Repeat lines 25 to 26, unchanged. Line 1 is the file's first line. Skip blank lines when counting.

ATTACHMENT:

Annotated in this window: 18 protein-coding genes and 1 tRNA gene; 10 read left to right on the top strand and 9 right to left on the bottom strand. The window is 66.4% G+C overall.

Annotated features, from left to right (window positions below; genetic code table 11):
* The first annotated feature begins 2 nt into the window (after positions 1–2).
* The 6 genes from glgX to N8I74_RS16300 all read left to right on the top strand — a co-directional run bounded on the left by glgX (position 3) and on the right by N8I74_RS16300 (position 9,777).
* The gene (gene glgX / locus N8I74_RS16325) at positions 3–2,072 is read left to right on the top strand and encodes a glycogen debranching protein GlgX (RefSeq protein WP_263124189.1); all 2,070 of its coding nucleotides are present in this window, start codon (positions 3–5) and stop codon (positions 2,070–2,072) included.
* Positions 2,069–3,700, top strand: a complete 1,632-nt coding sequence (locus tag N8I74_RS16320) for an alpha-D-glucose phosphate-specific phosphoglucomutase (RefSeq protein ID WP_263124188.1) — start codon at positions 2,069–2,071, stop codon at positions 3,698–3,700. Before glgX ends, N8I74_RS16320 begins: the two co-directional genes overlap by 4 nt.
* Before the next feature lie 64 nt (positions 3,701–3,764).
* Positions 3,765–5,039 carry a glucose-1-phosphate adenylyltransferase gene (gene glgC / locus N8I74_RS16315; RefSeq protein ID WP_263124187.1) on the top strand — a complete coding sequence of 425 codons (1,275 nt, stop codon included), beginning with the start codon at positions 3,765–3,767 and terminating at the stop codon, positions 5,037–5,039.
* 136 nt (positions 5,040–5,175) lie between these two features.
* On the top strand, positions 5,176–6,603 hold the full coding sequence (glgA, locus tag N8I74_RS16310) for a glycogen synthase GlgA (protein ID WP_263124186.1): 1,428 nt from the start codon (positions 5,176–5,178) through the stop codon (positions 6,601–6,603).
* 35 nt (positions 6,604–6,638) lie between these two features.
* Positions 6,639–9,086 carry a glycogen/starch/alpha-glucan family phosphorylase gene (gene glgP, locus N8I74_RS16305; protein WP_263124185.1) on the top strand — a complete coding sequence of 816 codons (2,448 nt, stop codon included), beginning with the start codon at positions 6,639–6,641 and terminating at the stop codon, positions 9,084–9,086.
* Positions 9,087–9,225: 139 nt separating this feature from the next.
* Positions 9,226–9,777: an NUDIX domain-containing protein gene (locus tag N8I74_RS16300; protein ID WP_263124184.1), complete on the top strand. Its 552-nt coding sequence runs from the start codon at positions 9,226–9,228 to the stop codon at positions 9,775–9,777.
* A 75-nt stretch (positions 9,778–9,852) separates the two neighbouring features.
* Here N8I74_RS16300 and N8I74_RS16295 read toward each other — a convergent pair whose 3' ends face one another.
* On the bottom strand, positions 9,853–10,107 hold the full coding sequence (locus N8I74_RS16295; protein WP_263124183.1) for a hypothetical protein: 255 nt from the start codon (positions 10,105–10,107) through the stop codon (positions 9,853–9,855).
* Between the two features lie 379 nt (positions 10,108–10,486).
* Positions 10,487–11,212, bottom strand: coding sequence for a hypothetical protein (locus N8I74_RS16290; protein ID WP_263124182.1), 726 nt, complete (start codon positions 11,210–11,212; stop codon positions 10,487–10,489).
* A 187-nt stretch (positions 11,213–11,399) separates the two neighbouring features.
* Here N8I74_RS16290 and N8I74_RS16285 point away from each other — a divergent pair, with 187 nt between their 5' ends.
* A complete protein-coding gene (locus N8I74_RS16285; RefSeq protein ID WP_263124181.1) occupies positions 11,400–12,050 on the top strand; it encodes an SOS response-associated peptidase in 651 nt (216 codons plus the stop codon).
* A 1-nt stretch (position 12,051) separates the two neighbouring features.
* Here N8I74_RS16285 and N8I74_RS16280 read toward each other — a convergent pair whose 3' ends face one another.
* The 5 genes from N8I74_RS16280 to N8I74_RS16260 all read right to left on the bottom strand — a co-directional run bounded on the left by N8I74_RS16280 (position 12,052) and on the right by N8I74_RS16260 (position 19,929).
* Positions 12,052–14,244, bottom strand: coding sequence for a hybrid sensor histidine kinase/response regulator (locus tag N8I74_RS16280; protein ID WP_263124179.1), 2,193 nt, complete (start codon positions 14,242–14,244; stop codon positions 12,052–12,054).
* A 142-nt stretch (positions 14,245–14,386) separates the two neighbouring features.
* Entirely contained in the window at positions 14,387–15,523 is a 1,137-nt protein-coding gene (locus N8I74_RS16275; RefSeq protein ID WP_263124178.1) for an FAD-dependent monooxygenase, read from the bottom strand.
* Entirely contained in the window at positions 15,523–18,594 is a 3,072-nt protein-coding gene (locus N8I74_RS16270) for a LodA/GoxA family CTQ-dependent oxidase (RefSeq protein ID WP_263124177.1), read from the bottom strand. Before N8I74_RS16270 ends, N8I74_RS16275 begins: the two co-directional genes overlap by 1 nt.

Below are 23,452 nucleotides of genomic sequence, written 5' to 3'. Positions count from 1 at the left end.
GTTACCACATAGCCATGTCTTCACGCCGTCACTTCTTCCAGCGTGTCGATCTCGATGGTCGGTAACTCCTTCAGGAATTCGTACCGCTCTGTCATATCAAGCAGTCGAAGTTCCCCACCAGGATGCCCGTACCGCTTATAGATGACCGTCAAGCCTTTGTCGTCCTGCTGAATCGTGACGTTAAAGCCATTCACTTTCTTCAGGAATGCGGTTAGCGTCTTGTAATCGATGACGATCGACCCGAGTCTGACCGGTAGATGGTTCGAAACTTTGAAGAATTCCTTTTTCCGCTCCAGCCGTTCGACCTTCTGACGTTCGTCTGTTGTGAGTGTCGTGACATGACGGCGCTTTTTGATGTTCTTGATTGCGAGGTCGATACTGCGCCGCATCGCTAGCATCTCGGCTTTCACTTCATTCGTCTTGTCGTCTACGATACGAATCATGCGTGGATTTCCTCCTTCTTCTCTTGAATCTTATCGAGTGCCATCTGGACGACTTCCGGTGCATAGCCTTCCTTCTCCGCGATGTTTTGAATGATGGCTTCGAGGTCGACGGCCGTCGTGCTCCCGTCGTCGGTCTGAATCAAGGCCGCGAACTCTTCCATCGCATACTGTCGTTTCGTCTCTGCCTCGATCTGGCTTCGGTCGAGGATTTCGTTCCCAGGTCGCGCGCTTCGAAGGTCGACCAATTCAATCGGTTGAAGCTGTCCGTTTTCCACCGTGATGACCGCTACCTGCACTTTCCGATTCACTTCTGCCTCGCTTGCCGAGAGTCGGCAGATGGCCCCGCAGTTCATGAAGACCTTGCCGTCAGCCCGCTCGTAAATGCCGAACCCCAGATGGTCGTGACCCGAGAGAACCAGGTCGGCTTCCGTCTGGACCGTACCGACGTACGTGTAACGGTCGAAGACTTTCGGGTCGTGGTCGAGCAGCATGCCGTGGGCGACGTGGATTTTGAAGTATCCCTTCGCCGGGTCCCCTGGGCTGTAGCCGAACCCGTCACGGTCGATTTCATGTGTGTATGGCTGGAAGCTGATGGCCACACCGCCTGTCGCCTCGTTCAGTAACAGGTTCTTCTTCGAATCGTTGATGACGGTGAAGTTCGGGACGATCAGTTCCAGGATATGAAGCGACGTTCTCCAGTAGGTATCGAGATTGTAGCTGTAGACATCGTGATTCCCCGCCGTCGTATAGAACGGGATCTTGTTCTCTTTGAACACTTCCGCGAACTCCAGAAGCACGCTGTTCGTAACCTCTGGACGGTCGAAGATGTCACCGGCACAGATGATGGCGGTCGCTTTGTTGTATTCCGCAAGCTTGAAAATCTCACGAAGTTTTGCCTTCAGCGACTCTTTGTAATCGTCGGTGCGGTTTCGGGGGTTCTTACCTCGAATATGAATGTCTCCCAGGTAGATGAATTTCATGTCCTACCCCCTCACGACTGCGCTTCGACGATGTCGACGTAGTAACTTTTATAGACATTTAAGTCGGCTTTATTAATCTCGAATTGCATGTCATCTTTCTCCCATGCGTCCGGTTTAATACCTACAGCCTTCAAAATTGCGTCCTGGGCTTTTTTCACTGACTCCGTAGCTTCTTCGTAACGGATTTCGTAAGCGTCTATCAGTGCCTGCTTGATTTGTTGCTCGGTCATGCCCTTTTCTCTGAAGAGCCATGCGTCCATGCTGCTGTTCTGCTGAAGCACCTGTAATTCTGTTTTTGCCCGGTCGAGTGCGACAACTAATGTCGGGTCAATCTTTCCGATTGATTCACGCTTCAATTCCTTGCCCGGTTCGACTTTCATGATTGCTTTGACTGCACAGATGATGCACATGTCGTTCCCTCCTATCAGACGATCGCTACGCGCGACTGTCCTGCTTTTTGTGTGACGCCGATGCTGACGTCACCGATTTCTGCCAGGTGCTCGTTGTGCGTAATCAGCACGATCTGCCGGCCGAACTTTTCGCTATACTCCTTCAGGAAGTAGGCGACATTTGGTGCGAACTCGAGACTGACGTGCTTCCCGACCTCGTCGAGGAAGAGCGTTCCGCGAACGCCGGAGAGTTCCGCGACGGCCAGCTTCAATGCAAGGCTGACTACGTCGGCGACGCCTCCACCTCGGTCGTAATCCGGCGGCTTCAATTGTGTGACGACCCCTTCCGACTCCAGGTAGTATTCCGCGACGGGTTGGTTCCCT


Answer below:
* The 5 genes from N8I74_RS16280 to N8I74_RS16260 all read right to left on the bottom strand — a co-directional run bounded on the left by N8I74_RS16280 (position 12,052) and on the right by N8I74_RS16260 (position 19,929).
* Positions 12,052–14,244, bottom strand: coding sequence for a hybrid sensor histidine kinase/response regulator (locus tag N8I74_RS16280; protein ID WP_263124179.1), 2,193 nt, complete (start codon positions 14,242–14,244; stop codon positions 12,052–12,054).